blelump (2) [Avatar] Offline
#1
Hi,

let me share my thoughts about this book. Somewhere in the middle of the 2017 I've ordered both, Microservices Patterns and The Tao of Microservices (already released and printed) as a MEAP access. The table of contents of these two books looked very complementary so I've decided to take them both.

The table of contents of the Microservices Patterns tries to cover essential topics from the event-based world and for me personally, the excitement slightly ends here due to various reasons covered below.

# The title of the book -- Microservices Patterns.
When I see "Pattern" word in a book title, I expect a very specified and tailored content to the pattern word. In particular a list of receipts, like in a cookbook, that resolves very concrete problem or what ingredients you need to mix in order to get particular taste. In the case of "pattern", it can be summarized to "when A and when B then apply X" or "when C then apply Y". No more, no less. There're various pattern-applied books around touching the topic somehow. Lets just consider "Enterprise Integration Patterns: Designing, Building, and Deploying Messaging Solutions" or even the older brother from Manning, "SOA Patterns".

The thing is, all the patterns described in this book have been covered many times in literature and are nothing new. Perhaps I've expected something more being 'a child' in the microservices world. It seems, however, it is not so different than the world before microservices era, when CQRS + DDD + SAGA's were already known, but now evolved to the "micro" scale. I don't know what I've expected...

# Mixing the author's personal frameworks into the book content.
I am sure all the topics covered in this book can be described just fine without any additional frameworks or boilerplate, just to introduce another layer of complexity. It suggests framework first approach, whereas this is an implementation detail and does not provide any additional value to the problem description (it even makes it more diffcult, because you need to grasp some framework details).

# The overall style of the book.
As I went through the each next chapter, I have wondered, has anyone ever read this before releasing? Even though this is beta version and even though it will be probably fixed in the final release, as a MEAP reader I would expect at least a bit better text quality, where links to particular chapters work, "XYZ" or "TODO" things never happen and the content I read is straighforward (i.e. see the table 6.1, what these question marks mean?).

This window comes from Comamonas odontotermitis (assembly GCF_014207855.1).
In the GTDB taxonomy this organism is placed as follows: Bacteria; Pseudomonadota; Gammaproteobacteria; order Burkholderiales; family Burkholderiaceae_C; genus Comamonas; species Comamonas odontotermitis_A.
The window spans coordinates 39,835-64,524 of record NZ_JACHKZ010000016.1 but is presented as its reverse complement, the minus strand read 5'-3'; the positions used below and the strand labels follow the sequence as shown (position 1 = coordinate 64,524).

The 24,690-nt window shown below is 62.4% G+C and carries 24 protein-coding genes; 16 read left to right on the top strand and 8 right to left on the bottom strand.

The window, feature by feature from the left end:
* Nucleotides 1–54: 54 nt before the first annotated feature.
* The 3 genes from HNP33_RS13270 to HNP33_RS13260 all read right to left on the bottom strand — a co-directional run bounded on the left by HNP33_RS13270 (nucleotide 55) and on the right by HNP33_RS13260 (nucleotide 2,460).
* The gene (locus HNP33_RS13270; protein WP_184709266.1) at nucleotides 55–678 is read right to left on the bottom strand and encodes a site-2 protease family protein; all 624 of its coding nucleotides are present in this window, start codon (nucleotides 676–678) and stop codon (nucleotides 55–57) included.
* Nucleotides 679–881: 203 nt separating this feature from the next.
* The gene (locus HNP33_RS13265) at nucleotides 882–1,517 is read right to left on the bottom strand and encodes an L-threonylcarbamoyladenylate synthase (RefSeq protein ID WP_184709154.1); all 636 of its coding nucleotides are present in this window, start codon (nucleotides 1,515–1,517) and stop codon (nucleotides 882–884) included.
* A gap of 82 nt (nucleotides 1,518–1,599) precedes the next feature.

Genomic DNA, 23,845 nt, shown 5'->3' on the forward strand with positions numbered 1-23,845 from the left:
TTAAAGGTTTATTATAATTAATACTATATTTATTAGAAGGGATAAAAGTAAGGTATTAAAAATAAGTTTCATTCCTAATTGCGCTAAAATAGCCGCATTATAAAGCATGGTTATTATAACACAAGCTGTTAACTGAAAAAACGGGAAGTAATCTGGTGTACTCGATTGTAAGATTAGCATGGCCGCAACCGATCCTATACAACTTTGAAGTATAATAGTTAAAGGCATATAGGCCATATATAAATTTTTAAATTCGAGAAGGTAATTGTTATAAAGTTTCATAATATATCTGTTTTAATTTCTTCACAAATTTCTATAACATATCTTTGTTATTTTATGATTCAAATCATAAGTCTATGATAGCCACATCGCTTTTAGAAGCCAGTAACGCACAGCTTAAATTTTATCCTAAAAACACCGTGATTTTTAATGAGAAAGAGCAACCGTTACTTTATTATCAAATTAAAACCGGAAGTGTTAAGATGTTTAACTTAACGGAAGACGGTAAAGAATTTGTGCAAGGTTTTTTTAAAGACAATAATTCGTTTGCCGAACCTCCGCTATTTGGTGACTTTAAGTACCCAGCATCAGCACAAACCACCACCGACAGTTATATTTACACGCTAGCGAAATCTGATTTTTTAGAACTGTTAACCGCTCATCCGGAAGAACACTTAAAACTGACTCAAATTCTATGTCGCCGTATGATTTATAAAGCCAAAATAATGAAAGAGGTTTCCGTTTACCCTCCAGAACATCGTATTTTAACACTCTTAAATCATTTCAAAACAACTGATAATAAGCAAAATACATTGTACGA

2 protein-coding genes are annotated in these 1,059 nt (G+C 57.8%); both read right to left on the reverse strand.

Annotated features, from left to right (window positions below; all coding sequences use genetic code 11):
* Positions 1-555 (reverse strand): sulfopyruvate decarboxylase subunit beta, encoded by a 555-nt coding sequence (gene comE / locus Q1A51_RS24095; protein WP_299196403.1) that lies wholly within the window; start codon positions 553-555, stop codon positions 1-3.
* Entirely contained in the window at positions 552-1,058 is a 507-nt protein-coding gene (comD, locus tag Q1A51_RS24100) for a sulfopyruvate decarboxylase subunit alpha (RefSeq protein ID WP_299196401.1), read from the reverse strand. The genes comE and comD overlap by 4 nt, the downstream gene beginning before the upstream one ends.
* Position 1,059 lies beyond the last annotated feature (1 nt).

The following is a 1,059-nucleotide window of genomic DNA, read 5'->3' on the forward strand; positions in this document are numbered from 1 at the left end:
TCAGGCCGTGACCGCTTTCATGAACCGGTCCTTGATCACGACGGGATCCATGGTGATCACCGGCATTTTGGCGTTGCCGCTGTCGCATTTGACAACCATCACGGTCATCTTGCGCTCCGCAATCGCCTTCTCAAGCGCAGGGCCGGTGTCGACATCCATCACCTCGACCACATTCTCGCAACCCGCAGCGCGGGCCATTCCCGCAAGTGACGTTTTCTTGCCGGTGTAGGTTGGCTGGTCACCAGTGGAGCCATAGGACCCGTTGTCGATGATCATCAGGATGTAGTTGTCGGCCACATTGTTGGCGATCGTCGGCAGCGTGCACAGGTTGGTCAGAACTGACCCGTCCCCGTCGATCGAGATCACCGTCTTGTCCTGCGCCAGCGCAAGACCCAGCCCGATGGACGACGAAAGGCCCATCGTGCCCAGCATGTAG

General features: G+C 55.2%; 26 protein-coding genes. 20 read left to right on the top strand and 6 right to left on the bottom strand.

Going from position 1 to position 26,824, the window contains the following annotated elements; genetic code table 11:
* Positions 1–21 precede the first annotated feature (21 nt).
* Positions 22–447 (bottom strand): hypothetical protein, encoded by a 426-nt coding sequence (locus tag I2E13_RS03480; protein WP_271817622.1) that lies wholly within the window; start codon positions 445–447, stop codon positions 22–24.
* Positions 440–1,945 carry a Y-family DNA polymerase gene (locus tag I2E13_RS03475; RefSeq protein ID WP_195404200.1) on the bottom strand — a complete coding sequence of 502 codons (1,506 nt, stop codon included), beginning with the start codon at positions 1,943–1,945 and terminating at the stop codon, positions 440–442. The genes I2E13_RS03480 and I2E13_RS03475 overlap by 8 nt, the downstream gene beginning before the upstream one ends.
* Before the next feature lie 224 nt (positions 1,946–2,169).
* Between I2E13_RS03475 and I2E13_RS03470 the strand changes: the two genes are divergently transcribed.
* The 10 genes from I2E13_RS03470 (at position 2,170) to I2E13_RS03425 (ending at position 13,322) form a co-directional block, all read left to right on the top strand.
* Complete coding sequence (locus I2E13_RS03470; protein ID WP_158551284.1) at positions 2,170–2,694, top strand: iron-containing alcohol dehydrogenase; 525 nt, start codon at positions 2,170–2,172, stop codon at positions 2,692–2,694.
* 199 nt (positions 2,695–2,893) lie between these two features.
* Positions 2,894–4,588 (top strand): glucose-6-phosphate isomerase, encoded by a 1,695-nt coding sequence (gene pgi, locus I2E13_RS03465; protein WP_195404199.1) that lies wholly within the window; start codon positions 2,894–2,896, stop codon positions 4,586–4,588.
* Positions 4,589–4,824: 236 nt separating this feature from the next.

# The attitude to the monolith applications.
Even though the monoliths may be a pain, they are not the pure evil that have evolved to the monster creatures, because of various factors. Either DDD or even CQRS, in some circumstances, may be a foundation of big monolithic application that work just fine. The microservices, if designed badly, may be the same hell and they are not the cure here. Actually the book does not serve any concrete technique or approach to the 'how to, in practice, escape monolith hell?' problem when you already have a "big ball of mud".


Minor observations:
Quote: "What’s more, the FTGO developers would like to experiment with non-JVM languages such as GoLang and NodeJS. Sadly, this is not possible with a monolithic application."
The word 'experiment' sounds confusing here. Any technology is an implementation detail -- their purpose/application is to solve the problem, whether it is technology X or Y is not important. What about: the developers want to apply the technology X in order to solve the particular business problem and they're not able to do it in monolithic application? smilie


Since I've read The Tao of Microservices more or less at the same time, I have quite good comparison of these two. Personally I consider The Tao of Microservices as a much closer book to my expectations about the overall 'microservices' term (due to the reasons I've mentioned above), but I think this is not a place to complement another book. I've just wanted to share this reflection. I think this book may be a good start for someone not familiar with the intentions behind DDD or CQRS, but still, this book leaves me unsatisfied. As I said above, perhaps I wanted something that haven't ever existed... smilie
ceracm (102) [Avatar] Offline
#2
A few points

# Even though the monoliths may be a pain, they are not the pure evil ....


Not sure why you think that the book claims that monoliths are pure evil. I've even explicitly stated that microservices are NOT a silver bullet and you should choose them carefully. Having said that the FTGO scenario of monolith hell is extremely common in my experience.

# Mixing the author's personal frameworks into the book content.


The goal of the book is provide a working example application. That involves implementing some relatively complex concepts, such as transactional messaging. Because I defined some frameworks then (a) the underlying details of using, for example, Apache Kafka APIs are abstracted away so you don't need to understand them (b) you have a useful framework for your own applications.

# The overall style of the book.


All of those things will be cleaned up before the final version.




303018 (1) [Avatar] Offline
#3
I totally agree with chris's observation. In order to explain the implementation details, you have to talk about framework. The framework is very open in my opinion and built on top of spring boot. There is nothing wrong to talk about code as it explains things clearly. Even if you dont like the framework thats ok at least it goes into details on how to implement microservices. Great book chris...cheers